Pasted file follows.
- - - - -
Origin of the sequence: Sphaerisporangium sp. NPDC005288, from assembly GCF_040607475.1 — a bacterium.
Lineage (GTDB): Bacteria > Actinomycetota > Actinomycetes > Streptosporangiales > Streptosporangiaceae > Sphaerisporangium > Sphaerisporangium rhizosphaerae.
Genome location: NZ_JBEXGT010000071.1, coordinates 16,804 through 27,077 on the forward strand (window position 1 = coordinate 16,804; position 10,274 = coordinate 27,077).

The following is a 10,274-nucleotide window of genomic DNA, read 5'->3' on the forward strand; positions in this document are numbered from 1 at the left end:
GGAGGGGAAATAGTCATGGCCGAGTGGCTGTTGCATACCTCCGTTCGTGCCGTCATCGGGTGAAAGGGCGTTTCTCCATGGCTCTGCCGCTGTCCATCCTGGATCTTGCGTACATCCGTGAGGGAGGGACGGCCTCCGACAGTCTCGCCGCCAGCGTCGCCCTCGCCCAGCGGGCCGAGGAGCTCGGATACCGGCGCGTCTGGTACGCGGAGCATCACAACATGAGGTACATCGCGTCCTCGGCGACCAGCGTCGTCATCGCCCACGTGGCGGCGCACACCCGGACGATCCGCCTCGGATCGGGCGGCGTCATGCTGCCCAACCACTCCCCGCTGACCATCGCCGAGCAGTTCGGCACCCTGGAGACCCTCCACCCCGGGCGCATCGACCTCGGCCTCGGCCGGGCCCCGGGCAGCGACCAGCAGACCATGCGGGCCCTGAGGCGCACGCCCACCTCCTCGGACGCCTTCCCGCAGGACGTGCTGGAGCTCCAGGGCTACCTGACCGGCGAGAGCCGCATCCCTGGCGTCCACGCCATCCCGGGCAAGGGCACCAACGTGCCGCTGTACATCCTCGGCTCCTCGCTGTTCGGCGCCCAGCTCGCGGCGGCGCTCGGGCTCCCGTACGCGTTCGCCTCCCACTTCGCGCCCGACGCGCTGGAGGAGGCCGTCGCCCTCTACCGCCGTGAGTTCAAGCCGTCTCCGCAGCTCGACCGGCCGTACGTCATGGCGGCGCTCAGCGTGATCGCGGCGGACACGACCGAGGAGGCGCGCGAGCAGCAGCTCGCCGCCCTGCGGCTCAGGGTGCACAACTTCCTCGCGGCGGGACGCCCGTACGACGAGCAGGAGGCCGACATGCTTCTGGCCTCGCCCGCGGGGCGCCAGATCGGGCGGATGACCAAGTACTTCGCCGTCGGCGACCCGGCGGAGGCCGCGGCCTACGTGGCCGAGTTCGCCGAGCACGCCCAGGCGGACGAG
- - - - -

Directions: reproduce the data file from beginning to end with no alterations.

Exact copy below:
Origin of the sequence: Sphaerisporangium sp. NPDC005288, from assembly GCF_040607475.1 — a bacterium.
Lineage (GTDB): Bacteria > Actinomycetota > Actinomycetes > Streptosporangiales > Streptosporangiaceae > Sphaerisporangium > Sphaerisporangium rhizosphaerae.
Genome location: NZ_JBEXGT010000071.1, coordinates 16,804 through 27,077 on the forward strand (window position 1 = coordinate 16,804; position 10,274 = coordinate 27,077).

The following is a 10,274-nucleotide window of genomic DNA, read 5'->3' on the forward strand; positions in this document are numbered from 1 at the left end:
GGAGGGGAAATAGTCATGGCCGAGTGGCTGTTGCATACCTCCGTTCGTGCCGTCATCGGGTGAAAGGGCGTTTCTCCATGGCTCTGCCGCTGTCCATCCTGGATCTTGCGTACATCCGTGAGGGAGGGACGGCCTCCGACAGTCTCGCCGCCAGCGTCGCCCTCGCCCAGCGGGCCGAGGAGCTCGGATACCGGCGCGTCTGGTACGCGGAGCATCACAACATGAGGTACATCGCGTCCTCGGCGACCAGCGTCGTCATCGCCCACGTGGCGGCGCACACCCGGACGATCCGCCTCGGATCGGGCGGCGTCATGCTGCCCAACCACTCCCCGCTGACCATCGCCGAGCAGTTCGGCACCCTGGAGACCCTCCACCCCGGGCGCATCGACCTCGGCCTCGGCCGGGCCCCGGGCAGCGACCAGCAGACCATGCGGGCCCTGAGGCGCACGCCCACCTCCTCGGACGCCTTCCCGCAGGACGTGCTGGAGCTCCAGGGCTACCTGACCGGCGAGAGCCGCATCCCTGGCGTCCACGCCATCCCGGGCAAGGGCACCAACGTGCCGCTGTACATCCTCGGCTCCTCGCTGTTCGGCGCCCAGCTCGCGGCGGCGCTCGGGCTCCCGTACGCGTTCGCCTCCCACTTCGCGCCCGACGCGCTGGAGGAGGCCGTCGCCCTCTACCGCCGTGAGTTCAAGCCGTCTCCGCAGCTCGACCGGCCGTACGTCATGGCGGCGCTCAGCGTGATCGCGGCGGACACGACCGAGGAGGCGCGCGAGCAGCAGCTCGCCGCCCTGCGGCTCAGGGTGCACAACTTCCTCGCGGCGGGACGCCCGTACGACGAGCAGGAGGCCGACATGCTTCTGGCCTCGCCCGCGGGGCGCCAGATCGGGCGGATGACCAAGTACTTCGCCGTCGGCGACCCGGCGGAGGCCGCGGCCTACGTGGCCGAGTTCGCCGAGCACGCCCAGGCGGACGAG